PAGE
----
Ibn Katheer (may Allah have mercy on him) said:
It was narrated to us via Ibn Luhay‘ah from Qays ibn al-Hajjaj from someone who told him: When Egypt was conquered, its people came to ‘Amr ibn al-‘As (may Allah be pleased with him) and said to him: O Ameer, this Nile of ours is used to something and cannot flow unless it is done. He said: What is that? They said: On the twelfth night of this month, we take a young girl from her parents, and we placate her parents, then we dress her in jewellery and the finest garments there can be, then we throw her into this Nile.
‘Amr (may Allah be pleased with him) said to them: This is something that cannot happen in Islam; Islam erases that which came before it (of bad customs).
So they stayed for a while, during which the Nile did not flow at all, neither a little nor a lot, until they thought of leaving. Then ‘Amr (may Allah be pleased with him) wrote to ‘Umar ibn al-Khattab (may Allah be pleased with him), telling him about this. He wrote to him, saying: You did the right thing. I am sending you a piece of paper with my letter; throw it into the Nile.
When his letter came, ‘Amr (may Allah be pleased with him) took the piece of paper on which was written:
“From the slave of Allah ‘Umar, Ameer al-Mumineen, to the Nile of the people of Egypt.
To proceed: If you only flow on your own initiative, then do not flow, for we have no need of you. But if you only flow on the command of Allah, the One, the Subduer, and He is the One Who causes you to flow, then we ask Allah, may He be exalted, to make you flow.”
He threw the paper in the Nile and by Saturday morning, Allah had caused the Nile to flow (to a depth or width of) sixteen cubits in one night, and Allah put an end to this particular custom of the people of Egypt until today.
End quote from al-Bidayah wa’n-Nihayah, 7/114-115
Similar reports were also narrated by Ibn ‘Abd al-Hakam in Futooh Misr, p. 165; al-Lalkai in Sharh I‘tiqad Ahl as-Sunnah, 6/463; Ibn ‘Asakir in Tareekh Dimashq, 44/336; Abu’sh-Shaykh in al-‘Azamah, 4/1424, via Ibn Luhay‘ah.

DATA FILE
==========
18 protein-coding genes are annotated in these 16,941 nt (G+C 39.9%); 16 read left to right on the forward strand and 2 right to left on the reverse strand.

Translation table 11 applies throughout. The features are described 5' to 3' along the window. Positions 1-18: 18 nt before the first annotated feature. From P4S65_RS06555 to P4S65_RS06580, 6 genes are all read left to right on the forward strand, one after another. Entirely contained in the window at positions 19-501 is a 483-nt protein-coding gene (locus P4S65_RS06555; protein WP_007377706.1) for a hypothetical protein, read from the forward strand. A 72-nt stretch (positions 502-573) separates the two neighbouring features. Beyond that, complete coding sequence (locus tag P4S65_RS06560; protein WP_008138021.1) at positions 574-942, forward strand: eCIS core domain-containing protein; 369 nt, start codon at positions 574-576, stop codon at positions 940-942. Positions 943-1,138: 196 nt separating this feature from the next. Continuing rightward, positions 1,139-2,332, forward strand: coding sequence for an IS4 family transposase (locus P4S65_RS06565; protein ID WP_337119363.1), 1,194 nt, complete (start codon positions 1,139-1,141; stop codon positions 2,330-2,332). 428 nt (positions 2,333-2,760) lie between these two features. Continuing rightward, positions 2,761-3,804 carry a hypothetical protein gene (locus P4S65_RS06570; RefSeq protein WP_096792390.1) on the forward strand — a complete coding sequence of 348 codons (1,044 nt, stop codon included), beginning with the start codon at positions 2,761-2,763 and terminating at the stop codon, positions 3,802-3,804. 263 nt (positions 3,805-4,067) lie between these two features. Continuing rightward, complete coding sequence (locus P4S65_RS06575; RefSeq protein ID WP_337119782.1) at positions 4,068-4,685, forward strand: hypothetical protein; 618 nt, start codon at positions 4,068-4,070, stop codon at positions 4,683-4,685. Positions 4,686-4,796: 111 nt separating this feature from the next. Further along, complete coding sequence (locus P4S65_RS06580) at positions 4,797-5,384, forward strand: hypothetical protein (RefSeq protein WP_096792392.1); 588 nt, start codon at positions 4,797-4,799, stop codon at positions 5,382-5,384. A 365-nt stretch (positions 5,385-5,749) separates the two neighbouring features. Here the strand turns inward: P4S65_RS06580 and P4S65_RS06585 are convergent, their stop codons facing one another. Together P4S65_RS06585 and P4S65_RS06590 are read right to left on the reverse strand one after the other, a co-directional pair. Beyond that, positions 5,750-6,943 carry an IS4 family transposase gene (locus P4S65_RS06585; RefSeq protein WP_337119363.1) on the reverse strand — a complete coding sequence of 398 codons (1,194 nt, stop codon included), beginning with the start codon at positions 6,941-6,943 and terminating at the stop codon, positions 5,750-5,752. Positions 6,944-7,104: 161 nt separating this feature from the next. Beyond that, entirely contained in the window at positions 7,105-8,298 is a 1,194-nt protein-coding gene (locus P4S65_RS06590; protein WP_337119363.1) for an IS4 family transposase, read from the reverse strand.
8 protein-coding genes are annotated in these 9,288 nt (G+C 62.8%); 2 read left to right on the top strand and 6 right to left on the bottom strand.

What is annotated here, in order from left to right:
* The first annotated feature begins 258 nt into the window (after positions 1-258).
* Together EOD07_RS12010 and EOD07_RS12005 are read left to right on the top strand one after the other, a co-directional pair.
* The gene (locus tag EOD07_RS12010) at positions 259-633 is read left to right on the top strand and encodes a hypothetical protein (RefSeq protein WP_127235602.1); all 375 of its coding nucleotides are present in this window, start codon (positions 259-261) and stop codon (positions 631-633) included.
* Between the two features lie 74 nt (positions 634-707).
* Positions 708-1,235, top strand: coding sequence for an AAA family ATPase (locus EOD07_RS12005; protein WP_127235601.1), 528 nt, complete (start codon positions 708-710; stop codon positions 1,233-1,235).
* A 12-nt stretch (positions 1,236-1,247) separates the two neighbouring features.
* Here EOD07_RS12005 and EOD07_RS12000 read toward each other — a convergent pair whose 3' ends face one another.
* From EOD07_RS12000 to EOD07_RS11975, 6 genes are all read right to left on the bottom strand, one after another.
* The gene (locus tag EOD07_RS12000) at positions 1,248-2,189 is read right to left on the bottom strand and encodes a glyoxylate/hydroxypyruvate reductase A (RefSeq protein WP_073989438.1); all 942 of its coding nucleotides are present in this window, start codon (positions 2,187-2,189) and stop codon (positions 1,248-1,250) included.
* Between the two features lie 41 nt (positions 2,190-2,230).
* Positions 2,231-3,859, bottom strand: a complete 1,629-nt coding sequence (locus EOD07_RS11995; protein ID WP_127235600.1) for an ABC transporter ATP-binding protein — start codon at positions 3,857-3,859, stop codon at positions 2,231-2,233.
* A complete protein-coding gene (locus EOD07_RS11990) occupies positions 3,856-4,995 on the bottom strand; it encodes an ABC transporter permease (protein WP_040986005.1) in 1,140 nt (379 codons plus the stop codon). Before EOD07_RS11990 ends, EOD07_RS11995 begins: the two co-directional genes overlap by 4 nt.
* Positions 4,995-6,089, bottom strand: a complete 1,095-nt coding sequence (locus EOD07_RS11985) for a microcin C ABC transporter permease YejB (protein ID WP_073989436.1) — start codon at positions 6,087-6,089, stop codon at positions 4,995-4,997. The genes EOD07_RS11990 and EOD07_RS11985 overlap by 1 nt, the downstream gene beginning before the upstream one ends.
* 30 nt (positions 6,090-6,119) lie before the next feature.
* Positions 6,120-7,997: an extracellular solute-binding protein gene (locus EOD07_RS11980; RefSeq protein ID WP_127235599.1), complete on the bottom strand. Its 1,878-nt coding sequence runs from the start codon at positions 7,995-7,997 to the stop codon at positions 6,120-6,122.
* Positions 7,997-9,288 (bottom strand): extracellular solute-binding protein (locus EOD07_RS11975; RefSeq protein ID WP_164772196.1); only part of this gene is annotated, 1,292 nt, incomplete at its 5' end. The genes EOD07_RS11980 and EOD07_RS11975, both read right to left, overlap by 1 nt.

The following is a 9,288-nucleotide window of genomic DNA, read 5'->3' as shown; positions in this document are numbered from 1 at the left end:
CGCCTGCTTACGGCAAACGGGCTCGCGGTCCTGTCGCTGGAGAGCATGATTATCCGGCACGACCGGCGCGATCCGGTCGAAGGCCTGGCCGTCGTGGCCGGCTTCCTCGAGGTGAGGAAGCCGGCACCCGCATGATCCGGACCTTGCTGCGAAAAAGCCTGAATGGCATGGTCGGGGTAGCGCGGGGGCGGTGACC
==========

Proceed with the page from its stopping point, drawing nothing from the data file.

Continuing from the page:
This is a da‘eef isnad (weak chain of narration) that is not saheeh, and this report cannot be proven with such an isnad. Ibn Luhay‘ah – whose full name was ‘Abdullah ibn Luhay‘ah ibn ‘Uqbah – is da ‘eef as he used to get mixed up, and in addition to that he is mudallis (one who narrates from someone he met something he did not hear).
See at-Tahdheeb, 5/327-33; Mizan al-I‘tidaal, 2/475-484
Qays ibn al-Hajjaj is sadooq (trustworthy), from the sixth level of hadeeth narrators (tabaqah) according to al-Hafiz Ibn Hajar; they are the ones who it is not proven that they met any of the Sahabah/Companions (may Allah be pleased with them). See: Taqreeb at-Tahdheeb, 1/25
Sometimes he narrated it as a mursal (the link between the Successor and the Prophet is missing) report and sometimes he narrated it from the one who told him, but the one who told him is majhool and not known.
So the report is da‘eef (weak) and is not saheeh (sound)
If this story were true, everyone would know about it and it would be well known, and it would have been widely narrated through confirmed isnads, because it is an important and significant event, the like of which should not be ignored; rather an incident less significant than this would not be overlooked by historians and narrators.
And Allah knows best.